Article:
Addressing the drivers of emissions growth and making money.
With prospects for real action coming out of Rio+20 looking dim, it’s important to be clear on why emissions as growing. This blog post, the fifth of an eleven-part series on CSRwire that summarizes key lessons from the new book Cold Cash, Cool Climate: Science-based Advice for Ecological Entrepreneurs, explains.
The three biggest contributors to warming
Another way to think about the scope of the climate challenge is to examine the underlying drivers of emissions. Figure 1 (which is Figure 2-15 from Cold Cash, Cool Climate) shows the contributions of different factors to warming by 2100 in the MIT no-policy case.
The three biggest contributors to warming in the 21st century are expected to be fossil carbon (from burning coal, oil, and natural gas), methane (from pipeline leaks, anaerobic decomposition, and agriculture), and nitrous oxide (mainly from agriculture).
Figure 1: Contribution of warming effects from different sources, 2000 to 2100, MIT no-policy case
For carbon dioxide, the main terms are land-use changes, cement production, and combustion of fossil fuels. For the first two (as well as for many of the non-CO2 warming agents), economic activity and population growth directly drive those emissions, but the way we choose to manage those drivers also plays a role.
For example, cement can be produced in ways that significantly reduce CO2 emissions, and the productivity of agriculture can be improved in many ways, making it less likely that additional forested land would need to be cleared for these purposes. Social and policy changes can also affect emissions growth, for example, by reducing population growth, changing the types of foods we eat, or changing the composition of GDP towards less carbon intensive development (some examples include shifting towards more service and information-based economies or using zoning policies to affect land-use patterns).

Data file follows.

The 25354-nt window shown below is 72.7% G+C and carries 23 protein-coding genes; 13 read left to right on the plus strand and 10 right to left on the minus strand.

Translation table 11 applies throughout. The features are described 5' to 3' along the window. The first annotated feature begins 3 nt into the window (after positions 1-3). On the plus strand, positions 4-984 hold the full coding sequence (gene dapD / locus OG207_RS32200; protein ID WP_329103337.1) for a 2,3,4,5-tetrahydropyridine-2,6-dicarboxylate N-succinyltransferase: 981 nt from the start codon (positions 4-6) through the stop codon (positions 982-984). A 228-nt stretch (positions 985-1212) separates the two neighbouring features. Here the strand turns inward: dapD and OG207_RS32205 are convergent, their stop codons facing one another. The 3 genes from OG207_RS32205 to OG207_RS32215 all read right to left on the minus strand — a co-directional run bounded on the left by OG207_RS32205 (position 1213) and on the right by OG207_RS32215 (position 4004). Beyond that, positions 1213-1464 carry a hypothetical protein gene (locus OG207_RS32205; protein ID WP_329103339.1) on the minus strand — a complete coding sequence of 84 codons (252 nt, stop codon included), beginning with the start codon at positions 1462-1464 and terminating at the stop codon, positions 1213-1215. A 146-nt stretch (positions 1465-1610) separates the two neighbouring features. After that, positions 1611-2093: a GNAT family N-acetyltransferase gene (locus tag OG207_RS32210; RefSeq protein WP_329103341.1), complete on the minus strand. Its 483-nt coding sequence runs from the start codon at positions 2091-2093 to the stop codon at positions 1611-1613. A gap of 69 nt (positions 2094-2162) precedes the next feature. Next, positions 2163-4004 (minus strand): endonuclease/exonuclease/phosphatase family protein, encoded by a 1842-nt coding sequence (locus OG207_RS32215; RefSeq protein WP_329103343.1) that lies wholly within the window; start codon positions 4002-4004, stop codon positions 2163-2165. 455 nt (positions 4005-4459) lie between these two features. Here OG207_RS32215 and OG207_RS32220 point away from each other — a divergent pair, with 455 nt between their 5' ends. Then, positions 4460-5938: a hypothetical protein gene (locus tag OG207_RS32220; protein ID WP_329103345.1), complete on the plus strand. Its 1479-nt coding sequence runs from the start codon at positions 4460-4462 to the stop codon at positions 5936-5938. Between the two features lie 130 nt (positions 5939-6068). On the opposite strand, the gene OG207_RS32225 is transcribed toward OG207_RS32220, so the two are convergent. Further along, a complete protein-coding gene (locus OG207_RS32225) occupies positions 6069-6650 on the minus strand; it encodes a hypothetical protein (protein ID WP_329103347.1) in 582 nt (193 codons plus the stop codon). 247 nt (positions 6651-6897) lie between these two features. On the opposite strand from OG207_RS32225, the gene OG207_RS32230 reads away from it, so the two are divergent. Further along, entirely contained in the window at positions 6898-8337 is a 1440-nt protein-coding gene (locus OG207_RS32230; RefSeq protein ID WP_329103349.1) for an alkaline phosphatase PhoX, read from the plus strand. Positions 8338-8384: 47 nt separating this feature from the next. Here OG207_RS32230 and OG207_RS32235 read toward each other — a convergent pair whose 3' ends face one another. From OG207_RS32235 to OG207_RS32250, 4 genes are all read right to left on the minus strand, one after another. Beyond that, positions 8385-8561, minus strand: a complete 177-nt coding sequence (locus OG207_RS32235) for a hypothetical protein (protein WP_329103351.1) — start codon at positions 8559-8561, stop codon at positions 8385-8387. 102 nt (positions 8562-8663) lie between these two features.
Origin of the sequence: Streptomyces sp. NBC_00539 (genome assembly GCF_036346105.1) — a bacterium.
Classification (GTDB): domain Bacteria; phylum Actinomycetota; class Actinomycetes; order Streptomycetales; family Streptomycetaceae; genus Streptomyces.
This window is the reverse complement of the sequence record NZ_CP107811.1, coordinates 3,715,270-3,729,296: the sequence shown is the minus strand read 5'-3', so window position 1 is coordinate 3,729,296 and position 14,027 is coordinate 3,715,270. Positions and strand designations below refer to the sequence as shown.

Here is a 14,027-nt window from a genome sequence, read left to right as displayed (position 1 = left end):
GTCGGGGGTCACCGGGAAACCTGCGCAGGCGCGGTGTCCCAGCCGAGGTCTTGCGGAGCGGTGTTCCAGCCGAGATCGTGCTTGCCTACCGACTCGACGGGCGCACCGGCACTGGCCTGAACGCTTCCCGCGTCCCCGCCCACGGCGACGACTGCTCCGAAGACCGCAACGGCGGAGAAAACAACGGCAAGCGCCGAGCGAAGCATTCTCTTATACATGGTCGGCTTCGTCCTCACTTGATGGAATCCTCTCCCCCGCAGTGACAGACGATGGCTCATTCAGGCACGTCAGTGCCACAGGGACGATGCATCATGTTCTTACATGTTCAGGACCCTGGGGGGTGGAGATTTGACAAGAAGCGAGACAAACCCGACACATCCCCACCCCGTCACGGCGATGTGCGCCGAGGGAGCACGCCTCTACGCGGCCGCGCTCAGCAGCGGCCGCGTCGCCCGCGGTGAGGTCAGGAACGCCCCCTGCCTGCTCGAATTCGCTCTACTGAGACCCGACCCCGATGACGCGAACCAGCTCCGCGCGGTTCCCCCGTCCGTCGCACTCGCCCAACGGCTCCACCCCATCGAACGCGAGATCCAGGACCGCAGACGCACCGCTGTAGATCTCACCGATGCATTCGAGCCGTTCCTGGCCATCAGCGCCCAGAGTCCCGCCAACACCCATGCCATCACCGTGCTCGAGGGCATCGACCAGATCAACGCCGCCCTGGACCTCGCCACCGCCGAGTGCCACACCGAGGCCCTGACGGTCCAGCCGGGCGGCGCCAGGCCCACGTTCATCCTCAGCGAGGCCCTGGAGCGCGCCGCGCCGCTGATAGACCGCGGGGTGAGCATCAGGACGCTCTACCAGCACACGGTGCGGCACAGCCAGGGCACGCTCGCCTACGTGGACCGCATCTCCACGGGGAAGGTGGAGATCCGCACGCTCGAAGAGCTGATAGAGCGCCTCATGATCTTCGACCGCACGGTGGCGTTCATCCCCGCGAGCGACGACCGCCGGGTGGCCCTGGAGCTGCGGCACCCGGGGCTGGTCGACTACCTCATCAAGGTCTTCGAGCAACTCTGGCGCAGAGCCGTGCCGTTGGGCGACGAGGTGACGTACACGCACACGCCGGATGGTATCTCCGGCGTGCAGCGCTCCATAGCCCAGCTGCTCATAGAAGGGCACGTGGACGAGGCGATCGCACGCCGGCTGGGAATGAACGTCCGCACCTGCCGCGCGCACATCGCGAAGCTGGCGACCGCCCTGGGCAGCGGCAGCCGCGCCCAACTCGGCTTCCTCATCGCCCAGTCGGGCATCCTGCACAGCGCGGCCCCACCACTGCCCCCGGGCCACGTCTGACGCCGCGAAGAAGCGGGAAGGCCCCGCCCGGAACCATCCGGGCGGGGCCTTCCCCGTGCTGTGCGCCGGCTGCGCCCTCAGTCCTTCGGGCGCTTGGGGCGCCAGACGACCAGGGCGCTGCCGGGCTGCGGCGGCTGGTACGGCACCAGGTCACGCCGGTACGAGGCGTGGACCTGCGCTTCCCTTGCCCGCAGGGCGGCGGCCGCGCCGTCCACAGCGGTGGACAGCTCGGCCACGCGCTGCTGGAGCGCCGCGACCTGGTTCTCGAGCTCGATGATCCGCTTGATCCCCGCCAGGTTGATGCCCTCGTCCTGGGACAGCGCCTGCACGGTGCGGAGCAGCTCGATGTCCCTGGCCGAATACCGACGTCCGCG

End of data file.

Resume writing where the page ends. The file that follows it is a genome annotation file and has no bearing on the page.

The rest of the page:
The Kaya Identity
It is common to think about energy-related carbon emissions (which are by far the largest source of carbon emissions) as the product of 4 terms: Population, wealth, energy intensity, and carbon intensity. I show these terms in the following equation:
• Carbon emissions = total energy related carbon emissions (in billions of metric tons of carbon)
• Population = the number of people (in millions);
• GDP per person = the average wealth of each person, expressed as Gross Domestic Product (in inflation adjusted dollars per person);
• Energy per dollar of GDP = the amount of total primary energy needed to generate one unit of wealth (in Exajoules or EJ [1018 joules] per million dollars); and
• Carbon emitted per unit of energy = the carbon intensity of primary energy supply (in billions of metric tons of carbon per EJ of primary energy).
This equation is known as the Kaya identity. There are more complicated forms of it and there are complexities in applying it, but for our purposes here it’s good enough. It shows that changes in population, wealth, energy intensity of economic activity, and carbon intensity of energy supply all influence total emissions.